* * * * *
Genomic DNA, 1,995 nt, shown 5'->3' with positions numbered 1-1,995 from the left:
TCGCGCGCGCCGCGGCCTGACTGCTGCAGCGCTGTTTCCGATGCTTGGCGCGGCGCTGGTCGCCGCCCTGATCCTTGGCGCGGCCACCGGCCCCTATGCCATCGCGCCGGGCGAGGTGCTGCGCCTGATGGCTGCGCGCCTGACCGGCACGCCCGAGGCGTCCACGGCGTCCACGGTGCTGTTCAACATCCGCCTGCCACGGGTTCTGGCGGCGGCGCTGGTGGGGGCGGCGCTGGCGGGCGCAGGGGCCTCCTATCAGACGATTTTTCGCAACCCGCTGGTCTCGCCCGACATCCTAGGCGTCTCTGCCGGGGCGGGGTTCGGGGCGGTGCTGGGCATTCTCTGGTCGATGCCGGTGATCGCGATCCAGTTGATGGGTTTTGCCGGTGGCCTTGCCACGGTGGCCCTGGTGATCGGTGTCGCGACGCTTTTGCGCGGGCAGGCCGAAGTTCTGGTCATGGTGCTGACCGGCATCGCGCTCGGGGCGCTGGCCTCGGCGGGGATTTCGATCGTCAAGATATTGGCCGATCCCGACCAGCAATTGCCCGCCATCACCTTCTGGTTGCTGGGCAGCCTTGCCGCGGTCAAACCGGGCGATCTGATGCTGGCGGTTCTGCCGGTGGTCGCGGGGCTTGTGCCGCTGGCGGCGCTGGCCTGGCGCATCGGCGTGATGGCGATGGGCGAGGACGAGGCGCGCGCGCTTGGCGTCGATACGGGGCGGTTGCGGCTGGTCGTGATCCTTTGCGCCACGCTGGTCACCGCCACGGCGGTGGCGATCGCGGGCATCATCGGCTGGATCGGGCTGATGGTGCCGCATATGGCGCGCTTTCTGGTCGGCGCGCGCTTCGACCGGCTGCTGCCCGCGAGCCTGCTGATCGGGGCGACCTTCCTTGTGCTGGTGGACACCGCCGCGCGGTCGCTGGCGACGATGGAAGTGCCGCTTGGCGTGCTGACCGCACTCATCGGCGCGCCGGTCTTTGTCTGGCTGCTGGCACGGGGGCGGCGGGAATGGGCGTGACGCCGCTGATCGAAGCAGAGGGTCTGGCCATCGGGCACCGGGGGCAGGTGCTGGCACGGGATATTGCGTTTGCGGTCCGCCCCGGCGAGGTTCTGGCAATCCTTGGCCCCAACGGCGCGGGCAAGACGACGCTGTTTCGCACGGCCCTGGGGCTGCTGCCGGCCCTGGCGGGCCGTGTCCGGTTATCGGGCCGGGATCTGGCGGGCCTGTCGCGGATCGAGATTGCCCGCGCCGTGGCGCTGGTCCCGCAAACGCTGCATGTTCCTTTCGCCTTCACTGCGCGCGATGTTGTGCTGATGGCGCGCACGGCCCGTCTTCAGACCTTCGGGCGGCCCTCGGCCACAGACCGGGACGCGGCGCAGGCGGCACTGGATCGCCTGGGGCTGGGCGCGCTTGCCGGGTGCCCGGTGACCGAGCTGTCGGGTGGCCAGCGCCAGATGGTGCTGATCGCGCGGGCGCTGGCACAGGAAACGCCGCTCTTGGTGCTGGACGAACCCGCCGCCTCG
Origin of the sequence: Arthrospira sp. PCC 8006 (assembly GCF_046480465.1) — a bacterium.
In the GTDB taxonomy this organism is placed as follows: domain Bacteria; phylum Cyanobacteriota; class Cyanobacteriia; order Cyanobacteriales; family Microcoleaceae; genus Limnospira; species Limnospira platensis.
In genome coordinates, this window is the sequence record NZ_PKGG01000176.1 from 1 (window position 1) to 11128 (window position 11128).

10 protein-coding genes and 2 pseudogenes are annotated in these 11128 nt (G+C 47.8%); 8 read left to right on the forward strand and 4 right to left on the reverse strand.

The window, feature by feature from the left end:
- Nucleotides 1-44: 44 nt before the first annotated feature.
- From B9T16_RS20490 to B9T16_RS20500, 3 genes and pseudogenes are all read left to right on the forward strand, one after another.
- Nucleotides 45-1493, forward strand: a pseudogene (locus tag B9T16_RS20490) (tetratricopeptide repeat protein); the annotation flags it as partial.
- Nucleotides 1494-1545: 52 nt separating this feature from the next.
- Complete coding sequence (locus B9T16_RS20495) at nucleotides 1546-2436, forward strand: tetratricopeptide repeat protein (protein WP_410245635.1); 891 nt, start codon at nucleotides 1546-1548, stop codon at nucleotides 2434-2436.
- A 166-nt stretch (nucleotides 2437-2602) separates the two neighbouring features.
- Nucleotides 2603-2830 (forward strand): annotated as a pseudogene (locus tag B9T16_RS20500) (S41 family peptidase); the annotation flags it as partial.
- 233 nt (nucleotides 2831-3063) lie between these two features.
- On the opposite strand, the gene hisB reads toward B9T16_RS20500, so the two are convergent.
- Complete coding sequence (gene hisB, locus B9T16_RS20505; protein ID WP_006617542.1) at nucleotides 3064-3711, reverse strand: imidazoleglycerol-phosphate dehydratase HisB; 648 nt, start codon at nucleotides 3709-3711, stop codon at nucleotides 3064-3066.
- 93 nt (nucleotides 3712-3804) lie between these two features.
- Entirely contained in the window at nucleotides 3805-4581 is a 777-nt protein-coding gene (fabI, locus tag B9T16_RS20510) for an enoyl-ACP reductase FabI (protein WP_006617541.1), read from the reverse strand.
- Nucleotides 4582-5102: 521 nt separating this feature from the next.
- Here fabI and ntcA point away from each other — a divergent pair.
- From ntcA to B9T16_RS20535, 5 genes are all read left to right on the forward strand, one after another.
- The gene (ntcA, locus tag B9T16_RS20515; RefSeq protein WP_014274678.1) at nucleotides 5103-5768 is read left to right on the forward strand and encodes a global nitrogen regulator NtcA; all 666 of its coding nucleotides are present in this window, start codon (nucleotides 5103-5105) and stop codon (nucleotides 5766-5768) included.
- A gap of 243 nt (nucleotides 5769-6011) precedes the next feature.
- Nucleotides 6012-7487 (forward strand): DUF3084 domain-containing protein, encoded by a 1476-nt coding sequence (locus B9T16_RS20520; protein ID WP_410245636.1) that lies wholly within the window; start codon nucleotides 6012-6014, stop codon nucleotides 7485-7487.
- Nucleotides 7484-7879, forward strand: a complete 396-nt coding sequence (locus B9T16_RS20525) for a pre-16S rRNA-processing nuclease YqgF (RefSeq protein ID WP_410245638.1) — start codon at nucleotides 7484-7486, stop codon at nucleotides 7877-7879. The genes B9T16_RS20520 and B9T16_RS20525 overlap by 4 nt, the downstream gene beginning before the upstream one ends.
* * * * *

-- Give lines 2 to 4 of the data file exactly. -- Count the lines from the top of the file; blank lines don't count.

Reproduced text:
TCGCGCGCGCCGCGGCCTGACTGCTGCAGCGCTGTTTCCGATGCTTGGCGCGGCGCTGGTCGCCGCCCTGATCCTTGGCGCGGCCACCGGCCCCTATGCCATCGCGCCGGGCGAGGTGCTGCGCCTGATGGCTGCGCGCCTGACCGGCACGCCCGAGGCGTCCACGGCGTCCACGGTGCTGTTCAACATCCGCCTGCCACGGGTTCTGGCGGCGGCGCTGGTGGGGGCGGCGCTGGCGGGCGCAGGGGCCTCCTATCAGACGATTTTTCGCAACCCGCTGGTCTCGCCCGACATCCTAGGCGTCTCTGCCGGGGCGGGGTTCGGGGCGGTGCTGGGCATTCTCTGGTCGATGCCGGTGATCGCGATCCAGTTGATGGGTTTTGCCGGTGGCCTTGCCACGGTGGCCCTGGTGATCGGTGTCGCGACGCTTTTGCGCGGGCAGGCCGAAGTTCTGGTCATGGTGCTGACCGGCATCGCGCTCGGGGCGCTGGCCTCGGCGGGGATTTCGATCGTCAAGATATTGGCCGATCCCGACCAGCAATTGCCCGCCATCACCTTCTGGTTGCTGGGCAGCCTTGCCGCGGTCAAACCGGGCGATCTGATGCTGGCGGTTCTGCCGGTGGTCGCGGGGCTTGTGCCGCTGGCGGCGCTGGCCTGGCGCATCGGCGTGATGGCGATGGGCGAGGACGAGGCGCGCGCGCTTGGCGTCGATACGGGGCGGTTGCGGCTGGTCGTGATCCTTTGCGCCACGCTGGTCACCGCCACGGCGGTGGCGATCGCGGGCATCATCGGCTGGATCGGGCTGATGGTGCCGCATATGGCGCGCTTTCTGGTCGGCGCGCGCTTCGACCGGCTGCTGCCCGCGAGCCTGCTGATCGGGGCGACCTTCCTTGTGCTGGTGGACACCGCCGCGCGGTCGCTGGCGACGATGGAAGTGCCGCTTGGCGTGCTGACCGCACTCATCGGCGCGCCGGTCTTTGTCTGGCTGCTGGCACGGGGGCGGCGGGAATGGGCGTGACGCCGCTGATCGAAGCAGAGGGTCTGGCCATCGGGCACCGGGGGCAGGTGCTGGCACGGGATATTGCGTTTGCGGTCCGCCCCGGCGAGGTTCTGGCAATCCTTGGCCCCAACGGCGCGGGCAAGACGACGCTGTTTCGCACGGCCCTGGGGCTGCTGCCGGCCCTGGCGGGCCGTGTCCGGTTATCGGGCCGGGATCTGGCGGGCCTGTCGCGGATCGAGATTGCCCGCGCCGTGGCGCTGGTCCCGCAAACGCTGCATGTTCCTTTCGCCTTCACTGCGCGCGATGTTGTGCTGATGGCGCGCACGGCCCGTCTTCAGACCTTCGGGCGGCCCTCGGCCACAGACCGGGACGCGGCGCAGGCGGCACTGGATCGCCTGGGGCTGGGCGCGCTTGCCGGGTGCCCGGTGACCGAGCTGTCGGGTGGCCAGCGCCAGATGGTGCTGATCGCGCGGGCGCTGGCACAGGAAACGCCGCTCTTGGTGCTGGACGAACCCGCCGCCTCG
Origin of the sequence: Arthrospira sp. PCC 8006 (assembly GCF_046480465.1) — a bacterium.
In the GTDB taxonomy this organism is placed as follows: domain Bacteria; phylum Cyanobacteriota; class Cyanobacteriia; order Cyanobacteriales; family Microcoleaceae; genus Limnospira; species Limnospira platensis.